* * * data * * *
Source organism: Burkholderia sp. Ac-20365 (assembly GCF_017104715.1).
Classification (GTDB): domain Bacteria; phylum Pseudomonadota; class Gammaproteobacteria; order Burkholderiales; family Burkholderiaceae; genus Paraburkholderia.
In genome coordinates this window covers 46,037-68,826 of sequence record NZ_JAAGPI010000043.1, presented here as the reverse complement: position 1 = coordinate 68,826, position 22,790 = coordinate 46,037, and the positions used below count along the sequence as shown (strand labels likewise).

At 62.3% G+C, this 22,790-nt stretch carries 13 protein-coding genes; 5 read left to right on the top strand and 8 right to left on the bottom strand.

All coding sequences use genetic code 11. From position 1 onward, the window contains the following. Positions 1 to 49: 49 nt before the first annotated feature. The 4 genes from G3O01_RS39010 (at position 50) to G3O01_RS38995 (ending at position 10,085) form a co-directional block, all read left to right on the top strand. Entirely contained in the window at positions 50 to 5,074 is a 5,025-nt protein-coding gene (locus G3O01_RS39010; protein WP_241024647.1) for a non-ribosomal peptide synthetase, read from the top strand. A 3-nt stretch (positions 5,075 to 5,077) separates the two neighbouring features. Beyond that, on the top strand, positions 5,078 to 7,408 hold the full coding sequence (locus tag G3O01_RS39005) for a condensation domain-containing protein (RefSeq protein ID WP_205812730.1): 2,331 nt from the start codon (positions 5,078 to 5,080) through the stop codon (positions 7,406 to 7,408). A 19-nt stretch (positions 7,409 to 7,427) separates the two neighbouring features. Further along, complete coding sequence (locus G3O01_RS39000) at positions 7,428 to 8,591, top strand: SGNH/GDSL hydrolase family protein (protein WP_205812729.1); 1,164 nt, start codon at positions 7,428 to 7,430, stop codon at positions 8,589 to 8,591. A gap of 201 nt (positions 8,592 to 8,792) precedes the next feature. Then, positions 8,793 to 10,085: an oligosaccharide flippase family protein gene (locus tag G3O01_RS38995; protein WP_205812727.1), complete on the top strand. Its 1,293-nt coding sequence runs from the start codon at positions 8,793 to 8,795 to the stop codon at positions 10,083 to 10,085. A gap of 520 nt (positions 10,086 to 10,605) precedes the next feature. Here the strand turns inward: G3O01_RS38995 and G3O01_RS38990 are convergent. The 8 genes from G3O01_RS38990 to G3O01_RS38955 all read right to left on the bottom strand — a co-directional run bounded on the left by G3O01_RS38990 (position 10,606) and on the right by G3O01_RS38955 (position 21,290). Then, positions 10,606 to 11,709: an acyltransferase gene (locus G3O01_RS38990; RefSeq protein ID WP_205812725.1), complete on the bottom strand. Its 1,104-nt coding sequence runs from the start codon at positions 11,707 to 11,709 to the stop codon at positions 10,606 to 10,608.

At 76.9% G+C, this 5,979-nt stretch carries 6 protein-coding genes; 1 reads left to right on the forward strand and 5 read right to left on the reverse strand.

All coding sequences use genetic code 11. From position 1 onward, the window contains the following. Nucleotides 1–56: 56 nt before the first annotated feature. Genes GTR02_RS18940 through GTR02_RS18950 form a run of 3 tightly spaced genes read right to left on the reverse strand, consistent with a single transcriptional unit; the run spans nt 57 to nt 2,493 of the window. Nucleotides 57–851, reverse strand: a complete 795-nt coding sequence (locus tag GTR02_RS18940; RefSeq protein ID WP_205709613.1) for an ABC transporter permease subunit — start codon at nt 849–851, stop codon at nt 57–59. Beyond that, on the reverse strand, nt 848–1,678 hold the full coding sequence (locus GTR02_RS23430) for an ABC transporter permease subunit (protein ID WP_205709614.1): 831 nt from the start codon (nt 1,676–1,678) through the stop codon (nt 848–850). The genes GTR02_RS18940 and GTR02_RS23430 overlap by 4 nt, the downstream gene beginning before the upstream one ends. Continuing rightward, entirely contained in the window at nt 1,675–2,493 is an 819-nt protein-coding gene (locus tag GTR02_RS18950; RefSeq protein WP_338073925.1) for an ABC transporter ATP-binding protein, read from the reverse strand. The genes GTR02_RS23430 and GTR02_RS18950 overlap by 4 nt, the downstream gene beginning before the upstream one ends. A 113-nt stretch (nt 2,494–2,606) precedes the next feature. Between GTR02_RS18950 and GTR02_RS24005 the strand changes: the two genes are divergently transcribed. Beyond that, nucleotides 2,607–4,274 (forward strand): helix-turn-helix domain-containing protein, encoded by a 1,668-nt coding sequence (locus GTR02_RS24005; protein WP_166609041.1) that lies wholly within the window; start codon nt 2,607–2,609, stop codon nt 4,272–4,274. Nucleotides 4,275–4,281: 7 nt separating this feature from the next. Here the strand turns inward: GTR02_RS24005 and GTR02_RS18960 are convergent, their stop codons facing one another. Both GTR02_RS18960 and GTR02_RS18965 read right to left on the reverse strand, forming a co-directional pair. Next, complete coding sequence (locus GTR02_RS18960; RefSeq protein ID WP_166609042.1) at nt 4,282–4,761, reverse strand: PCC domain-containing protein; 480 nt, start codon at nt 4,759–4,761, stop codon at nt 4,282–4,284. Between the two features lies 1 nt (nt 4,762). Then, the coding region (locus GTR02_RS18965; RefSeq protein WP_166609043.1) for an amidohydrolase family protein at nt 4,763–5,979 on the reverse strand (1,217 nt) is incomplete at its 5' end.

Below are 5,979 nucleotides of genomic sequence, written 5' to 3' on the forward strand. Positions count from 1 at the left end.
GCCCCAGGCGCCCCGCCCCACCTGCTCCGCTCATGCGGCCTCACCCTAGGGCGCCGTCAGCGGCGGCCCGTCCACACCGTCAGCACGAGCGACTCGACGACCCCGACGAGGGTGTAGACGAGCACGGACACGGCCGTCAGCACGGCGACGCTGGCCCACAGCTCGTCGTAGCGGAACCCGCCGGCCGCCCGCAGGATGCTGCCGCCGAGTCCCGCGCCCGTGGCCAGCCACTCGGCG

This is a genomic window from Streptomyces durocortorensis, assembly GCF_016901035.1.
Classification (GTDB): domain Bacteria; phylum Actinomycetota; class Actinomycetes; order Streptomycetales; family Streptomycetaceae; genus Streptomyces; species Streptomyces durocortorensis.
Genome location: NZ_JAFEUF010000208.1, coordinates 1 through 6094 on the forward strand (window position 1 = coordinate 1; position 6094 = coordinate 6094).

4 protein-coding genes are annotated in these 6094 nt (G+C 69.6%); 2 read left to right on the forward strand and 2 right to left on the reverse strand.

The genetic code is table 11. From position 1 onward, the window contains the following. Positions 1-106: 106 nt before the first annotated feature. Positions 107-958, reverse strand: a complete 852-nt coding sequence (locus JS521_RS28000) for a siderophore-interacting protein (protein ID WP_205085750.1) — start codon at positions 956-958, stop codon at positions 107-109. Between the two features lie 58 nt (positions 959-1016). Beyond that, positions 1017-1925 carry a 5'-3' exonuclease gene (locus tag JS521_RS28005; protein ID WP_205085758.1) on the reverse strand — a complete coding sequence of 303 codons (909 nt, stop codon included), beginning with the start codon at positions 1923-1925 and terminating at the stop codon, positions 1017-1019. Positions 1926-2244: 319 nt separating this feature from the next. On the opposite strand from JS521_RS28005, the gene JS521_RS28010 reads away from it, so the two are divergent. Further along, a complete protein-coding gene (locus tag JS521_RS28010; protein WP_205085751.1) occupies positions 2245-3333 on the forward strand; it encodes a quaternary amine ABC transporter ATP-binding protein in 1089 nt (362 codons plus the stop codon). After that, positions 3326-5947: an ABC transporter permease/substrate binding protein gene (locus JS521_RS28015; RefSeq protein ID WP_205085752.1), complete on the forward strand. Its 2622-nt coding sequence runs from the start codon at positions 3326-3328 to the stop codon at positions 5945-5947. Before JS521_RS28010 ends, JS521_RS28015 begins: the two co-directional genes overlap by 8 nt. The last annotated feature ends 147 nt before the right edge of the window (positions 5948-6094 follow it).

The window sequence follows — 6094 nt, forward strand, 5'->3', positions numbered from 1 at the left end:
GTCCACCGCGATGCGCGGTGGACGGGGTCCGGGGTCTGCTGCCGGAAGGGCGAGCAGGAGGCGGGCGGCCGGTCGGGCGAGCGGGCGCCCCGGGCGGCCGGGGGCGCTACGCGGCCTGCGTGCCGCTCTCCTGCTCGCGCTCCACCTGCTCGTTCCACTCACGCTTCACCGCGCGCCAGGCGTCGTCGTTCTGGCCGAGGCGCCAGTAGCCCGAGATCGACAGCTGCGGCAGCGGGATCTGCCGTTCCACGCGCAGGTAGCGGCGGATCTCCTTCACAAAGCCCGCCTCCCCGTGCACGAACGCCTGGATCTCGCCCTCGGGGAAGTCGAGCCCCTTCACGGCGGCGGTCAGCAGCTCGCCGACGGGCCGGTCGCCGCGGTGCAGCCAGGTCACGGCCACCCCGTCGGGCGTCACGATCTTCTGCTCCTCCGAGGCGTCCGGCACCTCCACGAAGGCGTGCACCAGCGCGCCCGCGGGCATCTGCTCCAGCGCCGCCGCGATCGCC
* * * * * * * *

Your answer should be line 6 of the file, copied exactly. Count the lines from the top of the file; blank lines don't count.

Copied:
At 76.9% G+C, this 5,979-nt stretch carries 6 protein-coding genes; 1 reads left to right on the forward strand and 5 read right to left on the reverse strand.